Target vs. Walmart: Which Superstore Is Superior?

published Feb 18, 2024
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Target and Walmart storefronts
Credit: Carina Romano, Sundry Photography/Shutterstock

Grocery stores, like sports teams, have incredibly devoted followings. You’ve got your Costco-Heads, Trader Joe’s Buffs, Aldi Superfans, and a few Lidl Disciples, sure. Two very passionate (read: opinionated) sets of groupies belong to none other than a set of superstar superstores: Target and Walmart.

Pin both grocers against each other and it’s a real showdown for the ages. While it might seem like I’m comparing apples and oranges, both Target and Walmart are well-known for stocking, well, almost everything (like school supplies, fresh produce, and even giant jack-o’-lanterns named Lewis) and have earned a spot in many a one-stop-shoppers’ hearts. 

Putting grocery retailers in head-to-head faceoffs has been endlessly fascinating to me lately (see: Aldi vs. Lidl, Aldi vs. Walmart, and Costco vs. Sam’s Club). Although I wasn’t prepared for how close a match-up it would be. Ultimately, it’s my hope that grocery shopping can take up space in your week not merely as a chore, but maybe even become a pleasant experience. Which is why I compared product variety, quality, prices, availability, and overall shopping experience to judge them as holistically as possible.

To keep things as equal as possible, I visited Southern California-based Walmart and Target locations — within two miles of each other — on the same Friday evening. Here’s how they stacked up.

Credit: Left: ZikG/Shutterstock; Right: Billy F Blume Jr/Shutterstock

Product Variety

This was a landslide win for Walmart for a few reasons. If you want name-brand items, Walmart’s got it. What if you want a store-brand version of those same items? Walmart also has it. On top of its deli, hot food section, and even a bakery, Walmart just simply has it all. 

While Target’s own in-house brands are expanding wildly, they’ve still got a bit of catching up to do — Walmart has been in the grocery game for noticeably longer (the superstore started carrying groceries in 1988, whereas Target only began selling select items, like snacks and drinks, in 1995; it didn’t add fresh groceries to the mix until 2009). I also love that Walmart has a huge stock of specialty items that I typically have to go to my local Asian or Latin market to stock up on, like soba noodles, large bottles of Valentina hot sauce, and my favorite Hello Panda cookies.

Winner: Walmart has variety for days, plus plenty of store-brand equivalents of popular standbys.

Credit: Left: Chantarat/Shutterstock; Right: Moab Republic/Shutterstock

Product Quality

Strolling through both stores, there was a clear distinction in terms of quality. Some items at Walmart looked like they had been opened and snacked on (including cartons of berries!), a bag or two of spinach looked a bit past their prime, and frozen broccoli was stem-heavy. Target has been the opposite experience. More often than not, I’ve found that Target’s grocery products are not only great but also priced low enough that it feels like a steal.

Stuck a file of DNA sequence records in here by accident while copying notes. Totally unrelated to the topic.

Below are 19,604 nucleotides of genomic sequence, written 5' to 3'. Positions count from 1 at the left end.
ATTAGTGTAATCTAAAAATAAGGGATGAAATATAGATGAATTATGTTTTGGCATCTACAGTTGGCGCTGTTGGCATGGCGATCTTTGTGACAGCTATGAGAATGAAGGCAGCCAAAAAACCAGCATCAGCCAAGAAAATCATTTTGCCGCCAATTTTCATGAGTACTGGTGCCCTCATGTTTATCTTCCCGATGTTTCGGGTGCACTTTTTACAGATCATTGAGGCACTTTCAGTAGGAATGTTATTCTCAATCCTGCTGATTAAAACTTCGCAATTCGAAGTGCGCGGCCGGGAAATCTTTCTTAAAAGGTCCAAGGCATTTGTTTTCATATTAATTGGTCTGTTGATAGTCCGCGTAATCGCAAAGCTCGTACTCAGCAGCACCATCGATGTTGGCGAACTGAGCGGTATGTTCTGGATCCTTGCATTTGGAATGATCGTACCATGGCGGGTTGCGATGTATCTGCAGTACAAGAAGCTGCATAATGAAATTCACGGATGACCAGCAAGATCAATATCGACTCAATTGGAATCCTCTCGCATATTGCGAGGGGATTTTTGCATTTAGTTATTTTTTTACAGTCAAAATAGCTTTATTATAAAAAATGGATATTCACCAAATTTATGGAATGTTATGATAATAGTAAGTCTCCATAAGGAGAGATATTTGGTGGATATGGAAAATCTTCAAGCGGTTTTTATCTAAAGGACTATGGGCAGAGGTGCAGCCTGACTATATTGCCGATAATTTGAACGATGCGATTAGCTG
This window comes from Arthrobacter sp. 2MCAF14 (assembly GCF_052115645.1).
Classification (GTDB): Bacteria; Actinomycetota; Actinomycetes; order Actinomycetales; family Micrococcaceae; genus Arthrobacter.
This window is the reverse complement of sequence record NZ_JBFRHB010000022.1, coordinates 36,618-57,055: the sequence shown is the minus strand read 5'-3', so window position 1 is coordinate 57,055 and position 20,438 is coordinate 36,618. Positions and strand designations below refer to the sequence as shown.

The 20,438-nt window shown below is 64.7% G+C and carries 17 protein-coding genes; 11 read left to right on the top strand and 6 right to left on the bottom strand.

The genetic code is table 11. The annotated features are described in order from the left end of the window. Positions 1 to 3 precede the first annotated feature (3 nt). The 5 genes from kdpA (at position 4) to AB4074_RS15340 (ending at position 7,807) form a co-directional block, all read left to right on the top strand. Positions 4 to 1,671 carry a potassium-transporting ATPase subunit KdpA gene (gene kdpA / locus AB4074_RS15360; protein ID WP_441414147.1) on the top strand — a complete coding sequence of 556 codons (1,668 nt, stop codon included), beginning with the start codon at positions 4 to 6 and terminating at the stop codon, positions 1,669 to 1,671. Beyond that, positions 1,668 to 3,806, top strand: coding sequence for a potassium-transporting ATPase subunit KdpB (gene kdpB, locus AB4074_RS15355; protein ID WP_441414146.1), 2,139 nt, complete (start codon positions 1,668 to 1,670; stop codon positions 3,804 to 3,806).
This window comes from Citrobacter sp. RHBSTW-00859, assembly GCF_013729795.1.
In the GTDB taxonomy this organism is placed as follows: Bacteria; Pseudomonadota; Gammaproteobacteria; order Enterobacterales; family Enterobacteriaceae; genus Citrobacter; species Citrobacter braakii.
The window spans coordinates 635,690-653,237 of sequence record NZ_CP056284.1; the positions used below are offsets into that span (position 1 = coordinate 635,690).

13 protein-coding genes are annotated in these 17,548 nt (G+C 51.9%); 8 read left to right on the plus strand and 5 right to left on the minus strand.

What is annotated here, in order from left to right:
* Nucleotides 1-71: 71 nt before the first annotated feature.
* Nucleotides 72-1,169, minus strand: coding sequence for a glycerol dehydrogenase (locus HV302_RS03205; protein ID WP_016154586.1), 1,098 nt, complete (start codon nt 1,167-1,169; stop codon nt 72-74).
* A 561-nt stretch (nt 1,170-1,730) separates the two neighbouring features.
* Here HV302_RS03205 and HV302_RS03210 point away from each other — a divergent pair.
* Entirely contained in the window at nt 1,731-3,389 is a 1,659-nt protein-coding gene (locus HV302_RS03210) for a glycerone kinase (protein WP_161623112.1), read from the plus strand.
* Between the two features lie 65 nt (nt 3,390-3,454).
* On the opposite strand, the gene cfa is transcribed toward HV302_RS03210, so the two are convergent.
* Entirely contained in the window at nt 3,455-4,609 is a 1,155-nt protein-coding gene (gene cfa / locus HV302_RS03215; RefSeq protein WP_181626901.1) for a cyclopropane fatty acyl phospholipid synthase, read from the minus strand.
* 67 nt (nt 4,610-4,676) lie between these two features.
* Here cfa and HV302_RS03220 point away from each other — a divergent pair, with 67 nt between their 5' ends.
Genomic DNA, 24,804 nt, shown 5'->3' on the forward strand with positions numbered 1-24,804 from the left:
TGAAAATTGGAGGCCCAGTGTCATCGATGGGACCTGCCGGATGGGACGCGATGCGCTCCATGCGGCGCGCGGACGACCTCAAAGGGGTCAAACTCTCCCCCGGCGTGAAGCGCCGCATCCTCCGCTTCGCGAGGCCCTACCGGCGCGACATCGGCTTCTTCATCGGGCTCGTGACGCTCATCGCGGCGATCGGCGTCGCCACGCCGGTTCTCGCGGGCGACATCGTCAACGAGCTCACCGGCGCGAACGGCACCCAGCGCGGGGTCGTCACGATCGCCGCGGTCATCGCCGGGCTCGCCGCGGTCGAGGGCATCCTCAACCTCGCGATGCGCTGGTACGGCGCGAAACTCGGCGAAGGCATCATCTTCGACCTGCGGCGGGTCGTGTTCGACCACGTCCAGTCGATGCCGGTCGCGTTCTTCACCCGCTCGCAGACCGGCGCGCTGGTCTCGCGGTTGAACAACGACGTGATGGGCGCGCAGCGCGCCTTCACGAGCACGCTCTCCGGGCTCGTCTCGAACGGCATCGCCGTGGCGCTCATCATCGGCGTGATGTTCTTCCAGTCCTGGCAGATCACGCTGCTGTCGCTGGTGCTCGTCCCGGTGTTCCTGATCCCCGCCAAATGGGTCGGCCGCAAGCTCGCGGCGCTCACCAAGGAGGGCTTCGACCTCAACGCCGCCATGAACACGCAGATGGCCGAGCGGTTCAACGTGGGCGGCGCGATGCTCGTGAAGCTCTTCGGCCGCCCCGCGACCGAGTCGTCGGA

Anecdotally, I’ve yet to return any food item to Target based on quality alone. Conversely, I’ve had to return a few items to Walmart over the years because they weren’t nearly as tasty as the equivalents I’ve gotten at Target.

Winner: Target. Simply put, Target is right in the sweet spot of great prices and great quality. Shopping there also saves me from making any unexpected returns.

Credit: Mackenzie Filson

Prices

For prices, I chose eight of my weekly staples to see how they’d fare against each other. To keep things as equal as possible, I visited a Walmart and a Target that were within two miles of each other on the same day.

Credit: Photos: Walmart and Target; Design: The Kitchn

Winner: Tie! Okay, technically Target was cheaper, but it really can vary based on what items you’re grabbing. Plus, keep in mind that two items (frozen chicken nuggets and bagged spinach) were noticeably smaller than Walmart’s version, and not always the better deal. If you prefer name-brand items, Walmart was also noticeably cheaper. If store-brand is, to quote Ina, “fine,” Target is a solid bet. In this case, I’d call this a tie for both Target and Walmart.  

Credit: Mackenzie Filson

Product Availability

Where there’s product quality (and deals), there should also be plenty of items on the shelf. As was the case for Target, it just simply didn’t have it all in spades, with many staples (like avocados and gallons of milk) being empty on a Friday evening. Getting to the store is sometimes a slog, so it helps if you don’t have to make any added stops to grab the basics. 

Winner: Walmart’s plentiful, overflowing shelves get the “W” here!

Overall Shopping Experience

From the availability of staff, cleanliness of the store, and plentiful checkouts, Target is top-notch in my book. Moving through Target was also easier compared to Walmart, with less dodging of shopping carts and little to no bottle-necking from store staff restocking shelves. I also give Target major points for always seeming to have an element of surprise on the shelves, with tons of new-to-me items under its store-brand lines (like Favorite Day sourdough loaves and Good & Gather jalapeño cream cheese wontons).

Winner: Target really makes grocery shopping pretty joyful — so much so that my friends mock how often I end up at the retailer during the week (and not just for canned black beans).

Do you prefer grocery shopping at Target or Walmart? Tell us about it in the comments below.